Wednesday, October 10, 2018

Devotional: Glory, Suffering, and Faith, Mark 9:2-32

Mark 9.2-32 outline

In the previous chapter Jesus has unveiled the new and surprising information that the kingdom of the age to come will be brought in through his, and his disciples’, suffering, persecution and death. Does Jesus have the authority to introduce this major innovation into the hope that was prophesied and established in the covenants of the Hebrew scriptures? This is the issue Mark deals with as he presents Jesus, on the mountain and in the cloud of the presence of YHWH, as someone beyond Moses who brings a new and superior revelation. Jesus is the predicted beloved, pleasing Son of God. YHWH verifies Jesus’ authority and trustworthiness when he tells Peter, James and John to “listen to him.” Jesus, with the heroes of the Old Testament around him, corrects their view that the kingdom will come with immediate triumph, but instead will come through his suffering, death and resurrection. The disciples, and all subsequent followers of Jesus, will be called to share in his suffering before they share in his victory.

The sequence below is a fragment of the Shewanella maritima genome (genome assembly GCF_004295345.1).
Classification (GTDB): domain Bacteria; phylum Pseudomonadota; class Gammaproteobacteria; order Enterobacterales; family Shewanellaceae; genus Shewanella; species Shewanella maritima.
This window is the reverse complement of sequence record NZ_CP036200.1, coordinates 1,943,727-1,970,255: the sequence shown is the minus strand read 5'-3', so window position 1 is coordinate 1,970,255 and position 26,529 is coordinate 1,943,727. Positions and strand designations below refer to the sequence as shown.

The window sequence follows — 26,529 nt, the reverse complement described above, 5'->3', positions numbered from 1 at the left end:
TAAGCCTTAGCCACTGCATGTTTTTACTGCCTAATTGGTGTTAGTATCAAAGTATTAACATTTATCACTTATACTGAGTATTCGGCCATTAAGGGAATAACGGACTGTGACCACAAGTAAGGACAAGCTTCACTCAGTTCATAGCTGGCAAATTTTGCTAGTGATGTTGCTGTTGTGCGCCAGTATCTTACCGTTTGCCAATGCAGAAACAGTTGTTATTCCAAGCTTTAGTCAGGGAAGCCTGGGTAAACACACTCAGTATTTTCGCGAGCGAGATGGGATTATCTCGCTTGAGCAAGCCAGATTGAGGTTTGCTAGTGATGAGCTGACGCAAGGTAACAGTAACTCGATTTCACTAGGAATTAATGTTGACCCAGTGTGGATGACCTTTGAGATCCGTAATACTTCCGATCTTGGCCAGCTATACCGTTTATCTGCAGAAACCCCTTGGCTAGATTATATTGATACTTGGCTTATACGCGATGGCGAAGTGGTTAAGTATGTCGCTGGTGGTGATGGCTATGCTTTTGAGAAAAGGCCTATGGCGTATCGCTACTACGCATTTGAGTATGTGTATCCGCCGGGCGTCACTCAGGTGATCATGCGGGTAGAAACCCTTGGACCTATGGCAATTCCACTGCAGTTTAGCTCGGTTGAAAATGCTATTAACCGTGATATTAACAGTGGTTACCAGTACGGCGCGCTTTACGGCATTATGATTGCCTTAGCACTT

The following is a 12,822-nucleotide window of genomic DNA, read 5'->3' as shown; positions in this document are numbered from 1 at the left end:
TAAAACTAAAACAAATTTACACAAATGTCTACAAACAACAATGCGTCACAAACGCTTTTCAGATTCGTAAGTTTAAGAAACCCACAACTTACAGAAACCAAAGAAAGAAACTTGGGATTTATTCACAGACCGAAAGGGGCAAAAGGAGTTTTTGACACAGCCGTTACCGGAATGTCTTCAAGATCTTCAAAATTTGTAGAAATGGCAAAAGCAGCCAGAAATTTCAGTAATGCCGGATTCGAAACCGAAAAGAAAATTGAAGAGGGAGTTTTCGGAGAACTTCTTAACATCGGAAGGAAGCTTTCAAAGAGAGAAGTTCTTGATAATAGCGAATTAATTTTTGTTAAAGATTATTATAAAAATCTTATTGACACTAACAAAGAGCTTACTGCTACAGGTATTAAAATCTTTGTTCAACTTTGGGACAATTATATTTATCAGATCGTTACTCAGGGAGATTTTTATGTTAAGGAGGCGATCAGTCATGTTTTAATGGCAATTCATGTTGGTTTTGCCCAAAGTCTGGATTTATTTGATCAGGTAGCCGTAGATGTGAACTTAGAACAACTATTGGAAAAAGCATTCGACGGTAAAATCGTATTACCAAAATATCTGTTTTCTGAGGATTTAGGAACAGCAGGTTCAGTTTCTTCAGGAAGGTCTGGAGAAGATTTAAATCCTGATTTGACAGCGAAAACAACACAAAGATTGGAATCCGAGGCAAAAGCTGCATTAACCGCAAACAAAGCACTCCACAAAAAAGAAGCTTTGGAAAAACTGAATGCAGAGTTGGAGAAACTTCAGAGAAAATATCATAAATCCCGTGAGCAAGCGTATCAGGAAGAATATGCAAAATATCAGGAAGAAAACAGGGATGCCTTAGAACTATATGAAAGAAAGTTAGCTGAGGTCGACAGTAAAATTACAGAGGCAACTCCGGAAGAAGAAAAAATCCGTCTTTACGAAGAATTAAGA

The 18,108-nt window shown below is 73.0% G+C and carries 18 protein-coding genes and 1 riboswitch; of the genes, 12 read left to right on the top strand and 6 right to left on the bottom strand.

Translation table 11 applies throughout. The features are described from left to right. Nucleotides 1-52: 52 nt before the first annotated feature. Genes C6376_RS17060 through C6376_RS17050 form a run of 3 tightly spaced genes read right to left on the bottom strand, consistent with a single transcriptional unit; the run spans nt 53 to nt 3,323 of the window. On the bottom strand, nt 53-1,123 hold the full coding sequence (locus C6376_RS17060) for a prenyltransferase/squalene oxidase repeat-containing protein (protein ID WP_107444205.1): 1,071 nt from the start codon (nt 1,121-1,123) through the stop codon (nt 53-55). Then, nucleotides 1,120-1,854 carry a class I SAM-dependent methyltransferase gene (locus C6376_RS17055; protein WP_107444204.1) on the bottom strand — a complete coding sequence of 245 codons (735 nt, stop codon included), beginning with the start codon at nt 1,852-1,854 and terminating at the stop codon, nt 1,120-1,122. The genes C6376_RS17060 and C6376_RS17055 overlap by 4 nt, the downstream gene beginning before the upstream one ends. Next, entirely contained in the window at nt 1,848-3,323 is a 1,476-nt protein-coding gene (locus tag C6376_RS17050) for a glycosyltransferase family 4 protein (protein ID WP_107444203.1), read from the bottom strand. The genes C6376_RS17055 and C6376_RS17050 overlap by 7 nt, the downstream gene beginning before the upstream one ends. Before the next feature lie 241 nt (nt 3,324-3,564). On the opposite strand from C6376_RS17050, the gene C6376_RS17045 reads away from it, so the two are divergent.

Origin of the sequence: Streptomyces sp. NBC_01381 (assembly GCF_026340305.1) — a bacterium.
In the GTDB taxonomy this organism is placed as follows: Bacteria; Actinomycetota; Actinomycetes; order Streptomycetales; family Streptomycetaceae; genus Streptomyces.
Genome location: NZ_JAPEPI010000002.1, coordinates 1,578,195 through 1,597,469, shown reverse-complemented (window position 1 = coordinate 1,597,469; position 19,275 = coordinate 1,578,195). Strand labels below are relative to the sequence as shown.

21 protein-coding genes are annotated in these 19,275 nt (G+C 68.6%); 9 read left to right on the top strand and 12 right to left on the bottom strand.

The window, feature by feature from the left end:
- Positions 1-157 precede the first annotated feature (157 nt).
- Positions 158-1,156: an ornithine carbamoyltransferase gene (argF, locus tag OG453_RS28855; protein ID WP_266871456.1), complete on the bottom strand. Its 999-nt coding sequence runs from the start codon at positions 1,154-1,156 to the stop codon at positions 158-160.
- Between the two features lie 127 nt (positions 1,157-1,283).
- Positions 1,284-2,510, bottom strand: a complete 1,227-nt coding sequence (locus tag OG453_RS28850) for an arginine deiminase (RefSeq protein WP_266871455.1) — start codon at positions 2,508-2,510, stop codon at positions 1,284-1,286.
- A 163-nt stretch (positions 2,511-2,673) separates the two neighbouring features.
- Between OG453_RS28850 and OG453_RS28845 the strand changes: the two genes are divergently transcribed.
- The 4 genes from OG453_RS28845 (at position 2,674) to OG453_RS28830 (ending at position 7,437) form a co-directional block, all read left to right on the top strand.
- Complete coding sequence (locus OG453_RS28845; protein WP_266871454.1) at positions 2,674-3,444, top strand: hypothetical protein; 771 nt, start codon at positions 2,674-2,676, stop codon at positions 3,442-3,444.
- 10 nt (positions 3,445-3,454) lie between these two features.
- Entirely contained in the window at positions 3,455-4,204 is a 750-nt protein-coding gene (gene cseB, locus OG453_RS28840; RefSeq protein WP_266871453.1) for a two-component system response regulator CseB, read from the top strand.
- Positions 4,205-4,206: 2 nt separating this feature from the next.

Jesus, thus gives Peter, James and John, a preview of Jesus’ glory so that they can be sure that the suffering they are called to do will certainly result in the promised glory. Both Peter, “we ourselves heard this very voice borne from heaven, for we were with him on the holy mountain” (2 Peter 1:18), and John, “we beheld his glory” John 1:14),  in their writings make reference to this event as being foundational to their faith. However, it will not be until after the resurrection, the coming of the Spirit and much reflection that they understand the full implications of what they experienced on the mountain. The curtain between heaven and earth is pulled back and Jesus' Divine glory is seen in the vision, but he reminds them, like with John the Baptist, it is also seen in Jesus' humility, obedience, suffering and sacrifice. This is the part the disciples refuse to accept and Jesus will need to respond with more teaching. The point here is that, as we trust the sure witness about the glory that is to come, we will have the God-given strength to endure the trials, persecution and suffering.

This is the point of Jesus’ teaching and actions in the next section as he expels the demon from the mute boy. Jesus is able to do it with just a word because of his great faithfulness, connection with, and trust in the Father. This powerful demon could not resist that kind of faith. The disciples, fresh off their successful preaching and miracle tour, had forgotten that this kind of power is a result of the faith and connectedness to God that is seen in a life of prayer. The prayer of the follower of Jesus must continue to be “I believe; help my unbelief!” (Mark 9.24). It is from this kind of practical dependence on God that all life and ministry must flow.

Jesus unveils the glory of God on earth even as he suffers and dies. We too, as we stay connected to him, can show his glory in both the good and difficult times we face. Faith grows as we pray and listen. Glory is certainly coming.

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